Interpreting DNA mixtures.

  title={Interpreting DNA mixtures.},
  author={Bruce S. Weir and Christopher M. Triggs and L Starling and L I Stowell and Kevan A. J. Walsh and John S. Buckleton},
  journal={Journal of forensic sciences},
  volume={42 2},
The interpretation of mixed DNA stains is explained in the context of likelihood ratios. The probabilities for the mixed-stain profile are evaluated under alternative explanations that specify the numbers of contributors and the profiles of any known contributors. Interpretations based simply on the frequencies with which random members of a population would not be excluded from a mixed-stain profile do not make use of all the information, and may overstate the strength of the evidence against… 

Tables from this paper

Interpreting DNA mixtures with the presence of relatives
The kinship coefficients are incorporated into the evaluation of the likelihood ratio and a unified expression of joint genotypic probabilities is derived that can be applied to the case of a non-tested suspect with one tested relative.
Confidence Interval of the Likelihood Ratio Associated with Mixed Stain DNA Evidence *
This work proposes the use of a confidence interval to report the consequent variation of likelihood ratios, and shows that the evidential strength of DNA profiles decreases as the variation among populations increases.
Mixture Interpretation: DNA
DNA mixtures represent an increasing fraction of forensic DNA casework. They are currently interpreted by one of at least three methods. These are extract from the mixed DNA profile, when
Interpreting DNA mixtures in structured populations.
DNA profiles from multiple-contributor samples are interpreted by comparing the probabilities of the profiles under alternative propositions, and membership of the same subpopulation implies a relationship from a shared evolutionary history, and this effect has been incorporated into the probabilities.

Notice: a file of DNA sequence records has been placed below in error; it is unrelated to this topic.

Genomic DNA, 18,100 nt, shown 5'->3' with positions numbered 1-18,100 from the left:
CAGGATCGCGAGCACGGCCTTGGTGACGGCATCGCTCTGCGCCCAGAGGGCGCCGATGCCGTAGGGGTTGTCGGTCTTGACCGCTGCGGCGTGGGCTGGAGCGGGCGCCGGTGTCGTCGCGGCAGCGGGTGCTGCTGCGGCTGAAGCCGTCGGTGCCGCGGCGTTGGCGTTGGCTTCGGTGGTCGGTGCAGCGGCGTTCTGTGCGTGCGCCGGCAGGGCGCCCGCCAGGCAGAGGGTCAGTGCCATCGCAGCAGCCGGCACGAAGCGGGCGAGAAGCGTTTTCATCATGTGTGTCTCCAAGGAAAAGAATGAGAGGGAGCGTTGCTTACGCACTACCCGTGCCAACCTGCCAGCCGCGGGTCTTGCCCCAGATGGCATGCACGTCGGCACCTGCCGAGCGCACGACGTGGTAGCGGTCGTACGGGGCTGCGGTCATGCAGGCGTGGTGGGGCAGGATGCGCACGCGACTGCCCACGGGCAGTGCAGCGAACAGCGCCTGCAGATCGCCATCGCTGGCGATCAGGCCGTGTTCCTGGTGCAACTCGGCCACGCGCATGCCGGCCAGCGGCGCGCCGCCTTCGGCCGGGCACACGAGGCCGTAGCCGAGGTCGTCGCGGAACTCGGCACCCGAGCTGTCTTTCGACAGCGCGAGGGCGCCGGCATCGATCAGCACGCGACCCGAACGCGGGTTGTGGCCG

Evaluation of DNA Mixtures Accounting for Sampling Variability
Within a Bayesian framework, the evaluation of DNA mixtures accounting for sampling variability in the population database of allele frequencies are discussed and the resulting formulae are shown to be more conservative, which is generally more favorable to the defendant.
Interpreting forensic DNA mixtures: allowing for uncertainty in population substructure and dependence
A general formula for calculating the match probabilities of DNA profiles is developed, which is often more to the benefit of the defendant in comparison with the simple product rule result based on an independence assumption.
Estimating the number of contributors to a DNA profile
This paper addresses DNA mixtures based on single nucleotide polymorphism (SNP) markers, i.e., diallelic markers, by first approaching the more general problem of estimating the number of contributors to a stain and how the markers should be selected and how many are required.
DNA mixtures: biostatistics for mixed stains with haplotypic genetic markers
A novel theory which accounts for the features of haplotypic markers has been developed within the general framework of the hypotheses testing approach and opens the way for the use of haplotypesic markers in the analysis of mixed stains with the arbitrary numbers of unknown contributors and linked loci.
The interpretation of low level DNA mixtures.


Nondetectability of restriction fragments and independence of DNA fragment sizes within and between loci in RFLP typing of DNA.
Using a known statistical method, an efficient estimate of null allele frequency is derived, which may be subsequently used for testing allelic independence within and across loci, and is shown to agree with direct experimental data on the frequencies of HaeIII-null alleles.
Forensic application of DNA ‘fingerprints’
It is shown that this technique can be used for forensic purposes; DNA of high relative molecular mass (Mr) can be isolated from 4-yr-old bloodstains and semen stains made on cotton cloth and digested to produce DNA fingerprints suitable for individual identification.
What is the probability that this blood came from that person? A meaningful question?
  • I. Evett
  • Sociology
    Journal - Forensic Science Society
  • 1983
Nondetectability of restriction fragment sizes within and between loci in RFLP typing of DNA
  • Am J Human Genet
  • 1994
Interpreting DNA mixtures Additional information and reprint requests
  • J Forensic Sci
  • 1997
The effects of inbreeding on forensic calculations.
  • B. Weir
  • Biology, Medicine
    Annual review of genetics
  • 1994
DNA technology in forensic science
  • DNA technology in forensic science
  • 1992